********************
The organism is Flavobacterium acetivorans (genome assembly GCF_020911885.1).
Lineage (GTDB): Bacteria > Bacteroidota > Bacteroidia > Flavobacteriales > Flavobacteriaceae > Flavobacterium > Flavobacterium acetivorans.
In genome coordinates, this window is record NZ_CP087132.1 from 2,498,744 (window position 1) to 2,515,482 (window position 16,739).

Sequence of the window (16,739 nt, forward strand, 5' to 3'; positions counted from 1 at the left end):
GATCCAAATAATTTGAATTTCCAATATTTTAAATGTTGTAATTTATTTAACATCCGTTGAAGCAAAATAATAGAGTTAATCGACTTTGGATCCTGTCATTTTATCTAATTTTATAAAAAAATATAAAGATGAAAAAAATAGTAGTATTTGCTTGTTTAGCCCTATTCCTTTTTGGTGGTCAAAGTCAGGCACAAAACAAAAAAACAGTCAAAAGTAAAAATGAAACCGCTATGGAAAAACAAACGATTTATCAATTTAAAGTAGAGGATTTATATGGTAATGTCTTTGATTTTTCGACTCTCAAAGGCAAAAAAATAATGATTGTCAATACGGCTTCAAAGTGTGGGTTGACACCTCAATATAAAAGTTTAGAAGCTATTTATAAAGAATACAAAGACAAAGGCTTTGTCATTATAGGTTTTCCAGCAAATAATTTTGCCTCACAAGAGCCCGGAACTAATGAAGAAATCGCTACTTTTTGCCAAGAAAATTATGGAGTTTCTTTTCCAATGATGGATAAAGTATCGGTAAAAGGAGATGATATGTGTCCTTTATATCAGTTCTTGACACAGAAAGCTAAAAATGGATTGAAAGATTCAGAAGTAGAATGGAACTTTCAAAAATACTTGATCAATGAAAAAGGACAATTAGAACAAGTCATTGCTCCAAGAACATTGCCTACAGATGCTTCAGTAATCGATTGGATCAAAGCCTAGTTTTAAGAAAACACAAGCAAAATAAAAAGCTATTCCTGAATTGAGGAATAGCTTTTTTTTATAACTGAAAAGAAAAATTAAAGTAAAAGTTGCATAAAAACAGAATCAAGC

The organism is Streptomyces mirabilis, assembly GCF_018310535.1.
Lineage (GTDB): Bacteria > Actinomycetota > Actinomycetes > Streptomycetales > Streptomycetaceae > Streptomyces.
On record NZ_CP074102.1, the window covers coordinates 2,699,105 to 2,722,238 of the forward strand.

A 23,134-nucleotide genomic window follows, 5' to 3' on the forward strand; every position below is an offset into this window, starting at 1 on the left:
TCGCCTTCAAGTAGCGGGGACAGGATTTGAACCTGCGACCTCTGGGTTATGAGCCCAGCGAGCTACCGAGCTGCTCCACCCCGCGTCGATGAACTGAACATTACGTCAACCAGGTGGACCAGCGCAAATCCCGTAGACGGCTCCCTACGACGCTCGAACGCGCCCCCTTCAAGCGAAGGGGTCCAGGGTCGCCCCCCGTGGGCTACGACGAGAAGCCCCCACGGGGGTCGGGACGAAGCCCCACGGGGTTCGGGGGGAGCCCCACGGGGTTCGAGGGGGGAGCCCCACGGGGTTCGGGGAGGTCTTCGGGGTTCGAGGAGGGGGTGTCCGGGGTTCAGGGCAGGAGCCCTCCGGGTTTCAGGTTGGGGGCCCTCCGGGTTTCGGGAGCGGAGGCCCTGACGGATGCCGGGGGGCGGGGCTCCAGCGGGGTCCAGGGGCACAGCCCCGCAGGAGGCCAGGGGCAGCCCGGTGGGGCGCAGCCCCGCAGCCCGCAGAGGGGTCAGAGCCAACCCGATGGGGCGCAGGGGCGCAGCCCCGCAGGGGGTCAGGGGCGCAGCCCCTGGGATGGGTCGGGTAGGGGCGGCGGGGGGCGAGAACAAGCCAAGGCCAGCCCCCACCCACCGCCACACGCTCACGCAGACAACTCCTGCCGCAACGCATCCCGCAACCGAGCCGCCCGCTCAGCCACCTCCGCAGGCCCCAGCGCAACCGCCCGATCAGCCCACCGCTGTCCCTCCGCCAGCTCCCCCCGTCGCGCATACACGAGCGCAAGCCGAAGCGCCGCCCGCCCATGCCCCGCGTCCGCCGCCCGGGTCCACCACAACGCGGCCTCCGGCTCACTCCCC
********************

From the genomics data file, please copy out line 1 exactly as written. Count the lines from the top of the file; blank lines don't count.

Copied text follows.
The organism is Flavobacterium acetivorans (genome assembly GCF_020911885.1).